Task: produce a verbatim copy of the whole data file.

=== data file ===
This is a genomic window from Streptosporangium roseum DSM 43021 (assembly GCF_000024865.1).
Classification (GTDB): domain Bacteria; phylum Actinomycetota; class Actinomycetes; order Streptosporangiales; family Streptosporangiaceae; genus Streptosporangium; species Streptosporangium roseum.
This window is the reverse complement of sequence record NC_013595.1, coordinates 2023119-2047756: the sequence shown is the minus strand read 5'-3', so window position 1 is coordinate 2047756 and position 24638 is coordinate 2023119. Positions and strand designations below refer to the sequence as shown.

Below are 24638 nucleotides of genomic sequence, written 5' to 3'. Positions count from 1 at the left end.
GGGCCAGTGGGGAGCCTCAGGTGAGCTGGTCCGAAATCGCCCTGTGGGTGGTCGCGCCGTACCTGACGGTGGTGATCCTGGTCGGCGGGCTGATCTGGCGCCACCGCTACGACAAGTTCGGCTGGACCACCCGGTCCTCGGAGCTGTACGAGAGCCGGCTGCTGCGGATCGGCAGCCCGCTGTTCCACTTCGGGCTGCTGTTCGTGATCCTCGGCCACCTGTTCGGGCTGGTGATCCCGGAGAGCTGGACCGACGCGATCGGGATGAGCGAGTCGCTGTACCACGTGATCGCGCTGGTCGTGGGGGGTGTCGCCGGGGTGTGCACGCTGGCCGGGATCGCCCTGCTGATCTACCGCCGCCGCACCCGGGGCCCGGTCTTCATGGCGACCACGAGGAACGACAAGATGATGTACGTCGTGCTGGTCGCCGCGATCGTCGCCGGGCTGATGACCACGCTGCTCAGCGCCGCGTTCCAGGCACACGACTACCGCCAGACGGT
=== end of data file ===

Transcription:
This is a genomic window from Streptosporangium roseum DSM 43021 (assembly GCF_000024865.1).
Classification (GTDB): domain Bacteria; phylum Actinomycetota; class Actinomycetes; order Streptosporangiales; family Streptosporangiaceae; genus Streptosporangium; species Streptosporangium roseum.
This window is the reverse complement of sequence record NC_013595.1, coordinates 2023119-2047756: the sequence shown is the minus strand read 5'-3', so window position 1 is coordinate 2047756 and position 24638 is coordinate 2023119. Positions and strand designations below refer to the sequence as shown.

Below are 24638 nucleotides of genomic sequence, written 5' to 3'. Positions count from 1 at the left end.
GGGCCAGTGGGGAGCCTCAGGTGAGCTGGTCCGAAATCGCCCTGTGGGTGGTCGCGCCGTACCTGACGGTGGTGATCCTGGTCGGCGGGCTGATCTGGCGCCACCGCTACGACAAGTTCGGCTGGACCACCCGGTCCTCGGAGCTGTACGAGAGCCGGCTGCTGCGGATCGGCAGCCCGCTGTTCCACTTCGGGCTGCTGTTCGTGATCCTCGGCCACCTGTTCGGGCTGGTGATCCCGGAGAGCTGGACCGACGCGATCGGGATGAGCGAGTCGCTGTACCACGTGATCGCGCTGGTCGTGGGGGGTGTCGCCGGGGTGTGCACGCTGGCCGGGATCGCCCTGCTGATCTACCGCCGCCGCACCCGGGGCCCGGTCTTCATGGCGACCACGAGGAACGACAAGATGATGTACGTCGTGCTGGTCGCCGCGATCGTCGCCGGGCTGATGACCACGCTGCTCAGCGCCGCGTTCCAGGCACACGACTACCGCCAGACGGT